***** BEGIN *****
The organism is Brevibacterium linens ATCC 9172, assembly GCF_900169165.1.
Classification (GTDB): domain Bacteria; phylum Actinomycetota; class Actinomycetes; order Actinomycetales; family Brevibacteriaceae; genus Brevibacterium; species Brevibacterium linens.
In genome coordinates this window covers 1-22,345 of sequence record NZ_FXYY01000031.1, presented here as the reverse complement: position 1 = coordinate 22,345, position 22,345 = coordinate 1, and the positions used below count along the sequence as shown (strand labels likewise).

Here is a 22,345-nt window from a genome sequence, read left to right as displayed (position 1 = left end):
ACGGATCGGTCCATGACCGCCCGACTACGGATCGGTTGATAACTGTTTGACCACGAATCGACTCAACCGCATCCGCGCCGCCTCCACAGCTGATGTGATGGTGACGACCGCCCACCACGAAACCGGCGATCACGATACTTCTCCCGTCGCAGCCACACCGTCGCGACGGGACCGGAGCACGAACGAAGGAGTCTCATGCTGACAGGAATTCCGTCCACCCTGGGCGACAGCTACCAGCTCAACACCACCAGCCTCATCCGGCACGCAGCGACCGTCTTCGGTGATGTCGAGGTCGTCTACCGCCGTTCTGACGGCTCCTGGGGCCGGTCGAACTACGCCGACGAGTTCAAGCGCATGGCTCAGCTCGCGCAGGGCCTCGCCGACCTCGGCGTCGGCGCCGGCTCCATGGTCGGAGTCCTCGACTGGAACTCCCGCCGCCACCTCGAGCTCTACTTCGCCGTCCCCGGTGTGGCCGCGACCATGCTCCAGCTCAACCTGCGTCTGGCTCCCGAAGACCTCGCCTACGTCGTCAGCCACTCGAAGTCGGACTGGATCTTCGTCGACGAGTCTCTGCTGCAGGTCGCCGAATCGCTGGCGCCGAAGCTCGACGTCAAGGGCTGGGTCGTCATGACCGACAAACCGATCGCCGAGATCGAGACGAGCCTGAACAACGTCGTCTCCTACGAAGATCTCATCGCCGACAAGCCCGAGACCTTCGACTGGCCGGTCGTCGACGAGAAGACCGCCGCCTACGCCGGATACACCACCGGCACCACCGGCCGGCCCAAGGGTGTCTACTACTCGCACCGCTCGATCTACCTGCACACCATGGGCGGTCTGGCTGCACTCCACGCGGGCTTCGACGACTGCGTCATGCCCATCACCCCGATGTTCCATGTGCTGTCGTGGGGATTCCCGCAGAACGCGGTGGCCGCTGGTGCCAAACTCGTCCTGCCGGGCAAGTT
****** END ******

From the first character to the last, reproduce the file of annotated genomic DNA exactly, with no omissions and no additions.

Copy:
The organism is Brevibacterium linens ATCC 9172, assembly GCF_900169165.1.
Classification (GTDB): domain Bacteria; phylum Actinomycetota; class Actinomycetes; order Actinomycetales; family Brevibacteriaceae; genus Brevibacterium; species Brevibacterium linens.
In genome coordinates this window covers 1-22,345 of sequence record NZ_FXYY01000031.1, presented here as the reverse complement: position 1 = coordinate 22,345, position 22,345 = coordinate 1, and the positions used below count along the sequence as shown (strand labels likewise).

Here is a 22,345-nt window from a genome sequence, read left to right as displayed (position 1 = left end):
ACGGATCGGTCCATGACCGCCCGACTACGGATCGGTTGATAACTGTTTGACCACGAATCGACTCAACCGCATCCGCGCCGCCTCCACAGCTGATGTGATGGTGACGACCGCCCACCACGAAACCGGCGATCACGATACTTCTCCCGTCGCAGCCACACCGTCGCGACGGGACCGGAGCACGAACGAAGGAGTCTCATGCTGACAGGAATTCCGTCCACCCTGGGCGACAGCTACCAGCTCAACACCACCAGCCTCATCCGGCACGCAGCGACCGTCTTCGGTGATGTCGAGGTCGTCTACCGCCGTTCTGACGGCTCCTGGGGCCGGTCGAACTACGCCGACGAGTTCAAGCGCATGGCTCAGCTCGCGCAGGGCCTCGCCGACCTCGGCGTCGGCGCCGGCTCCATGGTCGGAGTCCTCGACTGGAACTCCCGCCGCCACCTCGAGCTCTACTTCGCCGTCCCCGGTGTGGCCGCGACCATGCTCCAGCTCAACCTGCGTCTGGCTCCCGAAGACCTCGCCTACGTCGTCAGCCACTCGAAGTCGGACTGGATCTTCGTCGACGAGTCTCTGCTGCAGGTCGCCGAATCGCTGGCGCCGAAGCTCGACGTCAAGGGCTGGGTCGTCATGACCGACAAACCGATCGCCGAGATCGAGACGAGCCTGAACAACGTCGTCTCCTACGAAGATCTCATCGCCGACAAGCCCGAGACCTTCGACTGGCCGGTCGTCGACGAGAAGACCGCCGCCTACGCCGGATACACCACCGGCACCACCGGCCGGCCCAAGGGTGTCTACTACTCGCACCGCTCGATCTACCTGCACACCATGGGCGGTCTGGCTGCACTCCACGCGGGCTTCGACGACTGCGTCATGCCCATCACCCCGATGTTCCATGTGCTGTCGTGGGGATTCCCGCAGAACGCGGTGGCCGCTGGTGCCAAACTCGTCCTGCCGGGCAAGTT